That's not my quote, but I sound smarter attributing it down here instead of somewhere more prominent. I want to tell you about virtual video production and how it is changing the world - but just not today. And that's why we are quoting William Gibson above.

Take Off Studios asked us to create a pirate ship set for a video game launch video. This wasn't going to be your costume shop har-har-matey pirate setup. Rather an intricate 17th-century Malacca Strait pirate ship deck with geography and period-specific treasures that were more valuable than gold at the time- like spices. And some antique Chinaware because you needed something fancy to put your stolen spices in.

After a few discussions, we narrowed our production options to these three:

  • A Virtual Production with the Unreal Engine
  • A Green Screen with motion tracking using the Zero Density Engine
  • Kicking it old school with a built-up set in a green screen studio

We chose the last option because the future had not arrived evenly.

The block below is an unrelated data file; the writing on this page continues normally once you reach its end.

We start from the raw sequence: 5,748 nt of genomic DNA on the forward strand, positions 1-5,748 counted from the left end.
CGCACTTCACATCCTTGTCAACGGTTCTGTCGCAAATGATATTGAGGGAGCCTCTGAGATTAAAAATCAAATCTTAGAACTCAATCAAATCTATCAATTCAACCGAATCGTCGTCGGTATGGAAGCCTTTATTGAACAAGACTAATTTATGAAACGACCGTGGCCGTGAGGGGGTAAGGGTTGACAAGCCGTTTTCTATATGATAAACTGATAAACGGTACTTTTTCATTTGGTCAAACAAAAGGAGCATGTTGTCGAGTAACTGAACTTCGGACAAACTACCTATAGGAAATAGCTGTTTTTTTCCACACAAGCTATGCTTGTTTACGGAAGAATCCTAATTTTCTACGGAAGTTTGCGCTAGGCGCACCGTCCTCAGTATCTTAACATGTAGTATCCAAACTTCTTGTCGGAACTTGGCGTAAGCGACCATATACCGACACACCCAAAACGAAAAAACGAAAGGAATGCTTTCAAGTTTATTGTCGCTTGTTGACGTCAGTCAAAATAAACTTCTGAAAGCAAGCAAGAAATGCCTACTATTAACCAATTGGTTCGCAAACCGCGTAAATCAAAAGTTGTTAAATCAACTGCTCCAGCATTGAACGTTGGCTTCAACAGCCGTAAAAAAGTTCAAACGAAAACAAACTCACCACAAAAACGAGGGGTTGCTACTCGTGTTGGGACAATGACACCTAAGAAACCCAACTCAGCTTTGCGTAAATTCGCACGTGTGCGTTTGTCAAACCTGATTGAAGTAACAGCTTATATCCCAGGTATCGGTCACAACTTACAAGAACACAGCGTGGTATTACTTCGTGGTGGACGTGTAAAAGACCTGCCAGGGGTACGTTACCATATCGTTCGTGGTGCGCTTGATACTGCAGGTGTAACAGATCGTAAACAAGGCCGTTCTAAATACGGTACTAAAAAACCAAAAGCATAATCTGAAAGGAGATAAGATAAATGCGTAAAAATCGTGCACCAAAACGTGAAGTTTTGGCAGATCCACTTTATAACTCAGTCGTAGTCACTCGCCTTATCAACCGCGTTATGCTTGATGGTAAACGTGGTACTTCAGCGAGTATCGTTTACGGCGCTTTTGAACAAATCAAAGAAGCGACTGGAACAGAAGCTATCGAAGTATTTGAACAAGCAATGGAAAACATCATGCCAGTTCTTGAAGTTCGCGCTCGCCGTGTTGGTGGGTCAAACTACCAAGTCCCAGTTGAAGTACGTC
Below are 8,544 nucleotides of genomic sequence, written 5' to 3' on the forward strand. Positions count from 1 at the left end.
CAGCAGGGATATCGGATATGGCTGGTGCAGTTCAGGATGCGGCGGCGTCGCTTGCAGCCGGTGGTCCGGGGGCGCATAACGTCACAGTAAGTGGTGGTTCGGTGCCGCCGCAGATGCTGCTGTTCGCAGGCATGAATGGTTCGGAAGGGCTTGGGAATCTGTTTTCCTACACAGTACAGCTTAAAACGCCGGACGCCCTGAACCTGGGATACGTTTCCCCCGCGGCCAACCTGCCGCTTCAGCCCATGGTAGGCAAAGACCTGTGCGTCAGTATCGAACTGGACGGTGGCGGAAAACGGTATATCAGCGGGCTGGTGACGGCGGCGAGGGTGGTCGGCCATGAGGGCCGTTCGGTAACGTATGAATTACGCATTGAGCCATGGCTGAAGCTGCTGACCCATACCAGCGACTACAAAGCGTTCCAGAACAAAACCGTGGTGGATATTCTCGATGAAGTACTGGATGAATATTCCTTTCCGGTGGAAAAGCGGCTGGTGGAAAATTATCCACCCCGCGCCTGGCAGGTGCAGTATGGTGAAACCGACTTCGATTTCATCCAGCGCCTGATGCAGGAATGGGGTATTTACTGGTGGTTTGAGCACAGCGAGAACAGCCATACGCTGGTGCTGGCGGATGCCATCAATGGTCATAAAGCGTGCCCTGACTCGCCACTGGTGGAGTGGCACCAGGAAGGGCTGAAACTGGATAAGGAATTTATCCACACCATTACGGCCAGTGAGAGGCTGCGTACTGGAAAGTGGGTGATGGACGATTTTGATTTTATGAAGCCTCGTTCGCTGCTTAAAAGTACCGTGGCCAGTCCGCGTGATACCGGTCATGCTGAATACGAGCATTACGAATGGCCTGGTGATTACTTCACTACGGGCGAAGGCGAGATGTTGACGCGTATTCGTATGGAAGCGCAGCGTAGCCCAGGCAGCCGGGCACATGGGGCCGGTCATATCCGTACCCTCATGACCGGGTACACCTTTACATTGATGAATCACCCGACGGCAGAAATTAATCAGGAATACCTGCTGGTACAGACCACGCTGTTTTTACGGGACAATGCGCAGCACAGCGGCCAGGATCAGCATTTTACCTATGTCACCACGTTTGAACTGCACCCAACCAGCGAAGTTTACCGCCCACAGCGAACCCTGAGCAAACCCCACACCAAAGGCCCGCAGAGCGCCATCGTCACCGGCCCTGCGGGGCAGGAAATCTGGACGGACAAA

We will get into more about why we chose this method and more importantly, why we didn't go with the game-changing technology that was used on The Mandalorian. But first, let's take a look at this amazing shoot we put together!

Our senior editor, Jon looks out at the beautiful sunset at sea that only his beautiful mind could see.

We worked with the veteran (and very senior) Art Director, Junior, whose team fabricated a wooden mast, wooden deck, and a ship's wall using the right amount of "distress" to make it look like a ship that had seen many a plunder.

This Shein haul was a secret mix of silks and spices

Junior and his team then dressed the deck up with barrels, silks, and other props that were to be expected in the gameplay. (and also a 17th-century Shein haul)

We started with a blank slate. Ok, it was not blank. It was green. Junior (Art Director), Jaye (Producer), and Lok (DOP) contemplate life.

The drawback of this approach is that you can't fully visualize the set, lighting, and camera placement until everything gets set up. (And calling it visualizing then is silly- it's just seeing at that point. )

So measurements and mock-ups help. But it's mainly down to experience. We'd done enough green screen work to know (such as this recent project for Epson) where the pitfalls were and getting an even exposure across the green was key. (IYKYK). But knowing if we'd have enough room for the set, lighting, and cameras was the challenge.